My issues with The Hobbit: The Battle of the Five Armies mirror the same ones I had with Harry Potter and the Deathly Hallows: Part 2. Namely that its not much of a movie on its own, but rather an extended climax sequence to the previous, vastly superior movie. This last overly serious entry in The Hobbit series has had all of the fun sucked out of it, making for an exhausting experience to sit through, and just as it still makes no sense for The Deathly Hallows to have been broken up into two movies, this movie acts as absolute proof that there was no need for this series to be broken up into three.
The movie picks up precisely where the last one left off, opting to use what probably should've been The Desolation of Smaug's climax as a prologue for this movie instead, then proceeding from there as the world goes to war over who can be the greediest group of people. And my numbers are probably off, but this whole thing feels like there's about thirty minutes of set up to two straight hours of action scenes, and man does it get real tiring after a while.
Gone is the fun and whimsy of pretty much every other entry in these Hobbit and Rings flicks, this one is serious business from start to almost finish, before it ends on a real odd note with some misguided comedic nonsense at Bilbo's home in the end that felt so out of place. I seriously would've greatly preferred a more straight forward conclusion, as what we got was hardly what I could describe as anything even remotely satisfying.
But yeah, the humor, other than that odd choice of ending, well, let's just say there where the other Hobbit movies provided for quite a bit of good snark from me, the only opportunity I found here was a single line from Gandalf where he says, "I need a horse!" which I silently responded that they only sell dogs there, to which he, of course, then demanded one large enough to ride on. Yeah, I know that's a grasp, but that was about all the fun I could have with this thing.
Speaking of the actual Hobbit, however, unlike the other two films, he does feel like he plays a bit of a more crucial part throughout the whole thing, rather than just slipping in and out of it so much as with the other movies. But I think that might also have to do with the fact that pretty much every other scene he's not in is mostly just action. And man does the action just go on and on here. Hell, for a lot of the movie, I honestly felt like I was watching someone play the video game version of this flick, as that's how the action came across more often than not with its staging, and lacking any real weight or tension behind its mask of CGI abuse.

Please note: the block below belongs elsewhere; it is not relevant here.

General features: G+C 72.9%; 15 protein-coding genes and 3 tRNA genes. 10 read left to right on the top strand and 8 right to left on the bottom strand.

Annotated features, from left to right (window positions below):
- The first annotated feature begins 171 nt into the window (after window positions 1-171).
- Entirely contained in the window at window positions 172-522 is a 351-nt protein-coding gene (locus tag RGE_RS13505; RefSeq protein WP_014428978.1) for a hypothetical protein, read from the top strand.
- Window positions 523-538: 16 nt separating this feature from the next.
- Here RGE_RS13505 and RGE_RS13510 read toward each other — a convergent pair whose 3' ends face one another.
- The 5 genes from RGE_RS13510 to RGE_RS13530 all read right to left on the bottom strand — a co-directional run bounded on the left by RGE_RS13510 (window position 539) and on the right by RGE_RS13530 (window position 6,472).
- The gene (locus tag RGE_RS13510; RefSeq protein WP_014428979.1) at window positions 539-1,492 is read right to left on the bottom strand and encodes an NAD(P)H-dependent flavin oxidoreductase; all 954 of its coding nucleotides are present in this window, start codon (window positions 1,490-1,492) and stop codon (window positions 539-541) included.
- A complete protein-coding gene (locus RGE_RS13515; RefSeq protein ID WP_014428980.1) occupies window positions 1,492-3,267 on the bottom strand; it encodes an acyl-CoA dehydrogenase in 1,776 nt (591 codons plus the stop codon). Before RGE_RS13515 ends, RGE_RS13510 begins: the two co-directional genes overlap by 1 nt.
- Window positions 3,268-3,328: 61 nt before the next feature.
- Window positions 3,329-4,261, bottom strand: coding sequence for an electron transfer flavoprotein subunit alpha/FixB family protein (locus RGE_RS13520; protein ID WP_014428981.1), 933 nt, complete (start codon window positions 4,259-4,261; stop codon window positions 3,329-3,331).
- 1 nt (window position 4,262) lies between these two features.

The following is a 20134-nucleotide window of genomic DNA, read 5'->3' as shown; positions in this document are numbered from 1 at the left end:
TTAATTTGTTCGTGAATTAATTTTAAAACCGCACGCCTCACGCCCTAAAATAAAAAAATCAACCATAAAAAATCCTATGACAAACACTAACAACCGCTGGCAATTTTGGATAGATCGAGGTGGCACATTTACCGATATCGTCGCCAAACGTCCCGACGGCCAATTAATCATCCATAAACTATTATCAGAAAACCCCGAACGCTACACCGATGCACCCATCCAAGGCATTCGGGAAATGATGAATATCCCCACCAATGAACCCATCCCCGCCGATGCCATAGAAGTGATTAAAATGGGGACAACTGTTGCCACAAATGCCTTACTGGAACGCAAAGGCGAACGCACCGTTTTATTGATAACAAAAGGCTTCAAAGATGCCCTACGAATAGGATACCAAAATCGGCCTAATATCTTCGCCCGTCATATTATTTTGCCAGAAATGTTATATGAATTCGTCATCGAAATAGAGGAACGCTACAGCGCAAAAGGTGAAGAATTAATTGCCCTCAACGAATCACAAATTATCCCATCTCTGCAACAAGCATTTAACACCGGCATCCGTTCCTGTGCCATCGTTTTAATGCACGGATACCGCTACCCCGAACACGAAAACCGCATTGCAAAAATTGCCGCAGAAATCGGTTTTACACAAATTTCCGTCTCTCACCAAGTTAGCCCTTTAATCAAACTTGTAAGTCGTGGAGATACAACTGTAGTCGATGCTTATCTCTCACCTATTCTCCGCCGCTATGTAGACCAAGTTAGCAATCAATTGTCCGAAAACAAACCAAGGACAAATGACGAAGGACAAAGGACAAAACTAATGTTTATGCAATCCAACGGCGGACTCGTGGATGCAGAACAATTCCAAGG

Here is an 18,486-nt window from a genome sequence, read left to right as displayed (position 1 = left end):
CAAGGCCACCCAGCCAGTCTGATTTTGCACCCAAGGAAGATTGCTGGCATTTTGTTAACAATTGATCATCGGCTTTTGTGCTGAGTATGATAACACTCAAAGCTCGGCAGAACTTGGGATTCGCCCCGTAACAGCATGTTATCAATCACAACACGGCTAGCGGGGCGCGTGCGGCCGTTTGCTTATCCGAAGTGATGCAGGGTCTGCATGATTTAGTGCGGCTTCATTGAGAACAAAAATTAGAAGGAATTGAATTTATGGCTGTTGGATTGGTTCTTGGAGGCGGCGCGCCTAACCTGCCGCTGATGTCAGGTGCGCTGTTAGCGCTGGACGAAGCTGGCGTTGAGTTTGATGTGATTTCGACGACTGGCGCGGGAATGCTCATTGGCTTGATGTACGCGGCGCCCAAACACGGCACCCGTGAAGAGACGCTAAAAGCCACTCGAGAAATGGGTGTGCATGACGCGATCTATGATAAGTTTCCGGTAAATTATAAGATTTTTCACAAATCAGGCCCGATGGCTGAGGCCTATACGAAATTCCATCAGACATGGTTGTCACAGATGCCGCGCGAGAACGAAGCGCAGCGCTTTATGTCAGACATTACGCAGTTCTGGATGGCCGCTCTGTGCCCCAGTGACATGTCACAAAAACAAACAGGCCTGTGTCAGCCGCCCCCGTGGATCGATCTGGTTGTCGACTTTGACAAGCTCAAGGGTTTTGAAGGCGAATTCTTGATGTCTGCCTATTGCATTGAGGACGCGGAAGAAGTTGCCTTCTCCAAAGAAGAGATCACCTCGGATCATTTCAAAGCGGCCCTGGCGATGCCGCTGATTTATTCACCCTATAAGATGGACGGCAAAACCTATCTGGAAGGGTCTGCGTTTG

And since there is so much action taking over the vast majority of this movie, it leaves little time for much else, which means that character interactions and the like were sacrificed as such. For instance, where as the romance between Tauriel and Kili was probably my favorite aspect of the previous film, here it felt forced, like it didn't really fit in, and I found myself not caring much for it.
And when we start getting some pretty major character deaths near the end, I too found myself not really capable of feeling much for them, as this film on its own does nothing to make me care for them. Sure, perhaps that's what the other two films were for, and perhaps this problem wouldn't exist if you were to watch these movies all at once. But having not watched the other ones in about a year and going into this looking at it as a movie on its own merits, this is a movie that's removed of any form of emotional grounding and ultimately just left me feeling cold.
So yeah, this one really didn't do it for me. This was a pretty lacking conclusion to these Hobbit flicks, and one that really proved that there was absolutely no reason at all for them to be split into three movies. In the end, I still really enjoy The Desolation of Smaug on its own, but for the sake of The Hobbit series as a whole, they really would have been better served just sticking to one or two films, as this is just needlessly excessive.